Grayscale’s Legal Woes Worsen as Osprey Sues For “False and Misleading” Claims
In a lawsuit filed on Monday in Connecticut, Osprey Funds is claiming Grayscale made “false and misleading statements” with regard to its attempted conversion of GBTC into a spot Bitcoin ETF. Earlier this month, Osprey CEO Greg King sent an open letter to Barry Silbert of the DCG—the company that owns Grayscale—offering that his firm become GBTC’s new manager.
Osprey Sues DCG’s Grayscale
This Monday, Osprey Funds filed a lawsuit against Digital Currency Group’s Grayscale, primarily over its attempted conversion of the Grayscale Bitcoin Trust into a spot BTC ETF. According to Osprey, Grayscale “made materially false and misleading statements” and wilfully misrepresented the odds of regulators approving the conversion when it stated it was a “foregone conclusion”. The suing company alleges DCG’s subsidiary did this in an effort to gain a larger market share.
Grayscale has made materially false and misleading statements in its advertising and promotion to the effect and in substance that turning its bitcoin asset management services into access to a bitcoin ETF was a foregone conclusion, when it knew that access was never likely to happen.
Osprey isn’t the only competitor suing Grayscale over GBTC. In early December Fir Tree sued the company hoping to prevent the conversion of the fund into an ETF. According to Fir Tree, the primary goal of the “books and records” complaint is to make several key changes to GBTC and ultimately eliminate the trading discount that stood above 40% at the time.
Earlier in January, Osprey’s CEO, also acting on GBTC’s discount, sent an open letter to DCG’s Barry Silbert presenting his firm as the best candidate to take over the management of the Grayscale Bitcoin Trust. Furthermore, at the very end of 2022, Valkyrie, while acknowledging Grayscale’s “important role”, also offered to replace it as the fund’s sponsor and manager.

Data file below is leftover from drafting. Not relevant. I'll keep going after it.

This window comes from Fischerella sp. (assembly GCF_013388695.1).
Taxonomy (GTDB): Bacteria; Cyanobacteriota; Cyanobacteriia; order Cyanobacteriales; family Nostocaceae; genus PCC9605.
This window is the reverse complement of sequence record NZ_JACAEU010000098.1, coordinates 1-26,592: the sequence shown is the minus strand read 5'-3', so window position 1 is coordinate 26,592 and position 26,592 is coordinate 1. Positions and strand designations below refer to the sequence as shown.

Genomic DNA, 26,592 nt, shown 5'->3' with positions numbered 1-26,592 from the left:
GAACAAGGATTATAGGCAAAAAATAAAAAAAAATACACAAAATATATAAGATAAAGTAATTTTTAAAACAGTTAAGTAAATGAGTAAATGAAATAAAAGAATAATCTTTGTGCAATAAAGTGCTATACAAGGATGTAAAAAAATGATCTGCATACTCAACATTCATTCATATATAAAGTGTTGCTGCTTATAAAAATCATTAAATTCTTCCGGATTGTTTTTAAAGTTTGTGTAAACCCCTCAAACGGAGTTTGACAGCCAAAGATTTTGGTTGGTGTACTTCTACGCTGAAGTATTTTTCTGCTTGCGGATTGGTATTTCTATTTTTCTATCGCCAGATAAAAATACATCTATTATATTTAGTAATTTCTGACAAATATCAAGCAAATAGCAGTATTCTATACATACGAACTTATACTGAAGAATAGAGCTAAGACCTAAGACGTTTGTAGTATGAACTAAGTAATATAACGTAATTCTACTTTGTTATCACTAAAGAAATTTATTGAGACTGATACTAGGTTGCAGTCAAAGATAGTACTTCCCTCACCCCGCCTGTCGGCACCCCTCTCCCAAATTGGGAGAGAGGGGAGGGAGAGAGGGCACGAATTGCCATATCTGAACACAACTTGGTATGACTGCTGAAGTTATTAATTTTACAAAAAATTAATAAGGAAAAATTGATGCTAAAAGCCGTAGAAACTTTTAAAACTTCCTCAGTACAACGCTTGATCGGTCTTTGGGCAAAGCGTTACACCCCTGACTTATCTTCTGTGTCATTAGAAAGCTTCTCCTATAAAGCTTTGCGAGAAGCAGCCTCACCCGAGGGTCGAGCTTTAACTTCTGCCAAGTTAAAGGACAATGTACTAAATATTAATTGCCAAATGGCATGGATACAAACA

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Grayscale Calls the Lawsuit “Frivolous”
Grayscale reportedly called the lawsuit “frivolous” and added that the conversion of BGTC into an ETF remains the “best long-term product structure for Grayscale’s investors”. The statement also pointed out that the “approval of a spot Bitcoin ETF would directly benefit our industry peers.”
Grayscale’s contentious bid to turn GBTC into an exchange-traded fund got rejected by the Securities and Exchange Commission in late July. DCG’s subsidiary soon decided to fight against the decision as it sued the regulator. Recently, the court scheduled oral arguments in the case for March 7th.
GBTC is far from the only proposed spot BTC ETF to be rejected over the past year. In 2022, many other firms including WisdomTree and One River made similar, unsuccessful attempts. Apart from the Grayscale, perhaps the most notable rejection comes in the form of the decision against approving Ark’s 21Shares spot Bitcoin ETF that was reached late last week after multiple delays.
Do you think Grayscale made “false and misleading statements” to investors when marketing GBTC hoping to “steal” market share? Let us know in the comments below.